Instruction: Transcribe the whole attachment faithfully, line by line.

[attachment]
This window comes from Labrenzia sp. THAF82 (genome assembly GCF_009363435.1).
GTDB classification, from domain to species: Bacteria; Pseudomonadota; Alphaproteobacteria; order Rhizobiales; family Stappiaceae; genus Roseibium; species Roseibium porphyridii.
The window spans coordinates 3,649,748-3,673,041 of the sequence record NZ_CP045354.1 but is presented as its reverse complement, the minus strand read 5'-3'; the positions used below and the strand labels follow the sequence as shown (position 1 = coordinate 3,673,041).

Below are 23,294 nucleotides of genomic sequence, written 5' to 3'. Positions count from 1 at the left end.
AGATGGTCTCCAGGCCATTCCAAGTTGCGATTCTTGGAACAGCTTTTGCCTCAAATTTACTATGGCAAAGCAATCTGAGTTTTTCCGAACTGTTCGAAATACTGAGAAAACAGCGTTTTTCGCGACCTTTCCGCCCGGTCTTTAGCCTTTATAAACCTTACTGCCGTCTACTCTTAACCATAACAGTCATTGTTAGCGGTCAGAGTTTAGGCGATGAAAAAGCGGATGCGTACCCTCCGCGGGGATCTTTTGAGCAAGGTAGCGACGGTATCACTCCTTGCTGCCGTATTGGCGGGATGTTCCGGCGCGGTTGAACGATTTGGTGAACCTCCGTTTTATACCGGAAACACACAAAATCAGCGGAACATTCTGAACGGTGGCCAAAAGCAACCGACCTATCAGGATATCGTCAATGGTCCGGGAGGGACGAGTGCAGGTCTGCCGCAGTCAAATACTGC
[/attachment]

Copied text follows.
This window comes from Labrenzia sp. THAF82 (genome assembly GCF_009363435.1).
GTDB classification, from domain to species: Bacteria; Pseudomonadota; Alphaproteobacteria; order Rhizobiales; family Stappiaceae; genus Roseibium; species Roseibium porphyridii.
The window spans coordinates 3,649,748-3,673,041 of the sequence record NZ_CP045354.1 but is presented as its reverse complement, the minus strand read 5'-3'; the positions used below and the strand labels follow the sequence as shown (position 1 = coordinate 3,673,041).

Below are 23,294 nucleotides of genomic sequence, written 5' to 3'. Positions count from 1 at the left end.
AGATGGTCTCCAGGCCATTCCAAGTTGCGATTCTTGGAACAGCTTTTGCCTCAAATTTACTATGGCAAAGCAATCTGAGTTTTTCCGAACTGTTCGAAATACTGAGAAAACAGCGTTTTTCGCGACCTTTCCGCCCGGTCTTTAGCCTTTATAAACCTTACTGCCGTCTACTCTTAACCATAACAGTCATTGTTAGCGGTCAGAGTTTAGGCGATGAAAAAGCGGATGCGTACCCTCCGCGGGGATCTTTTGAGCAAGGTAGCGACGGTATCACTCCTTGCTGCCGTATTGGCGGGATGTTCCGGCGCGGTTGAACGATTTGGTGAACCTCCGTTTTATACCGGAAACACACAAAATCAGCGGAACATTCTGAACGGTGGCCAAAAGCAACCGACCTATCAGGATATCGTCAATGGTCCGGGAGGGACGAGTGCAGGTCTGCCGCAGTCAAATACTGC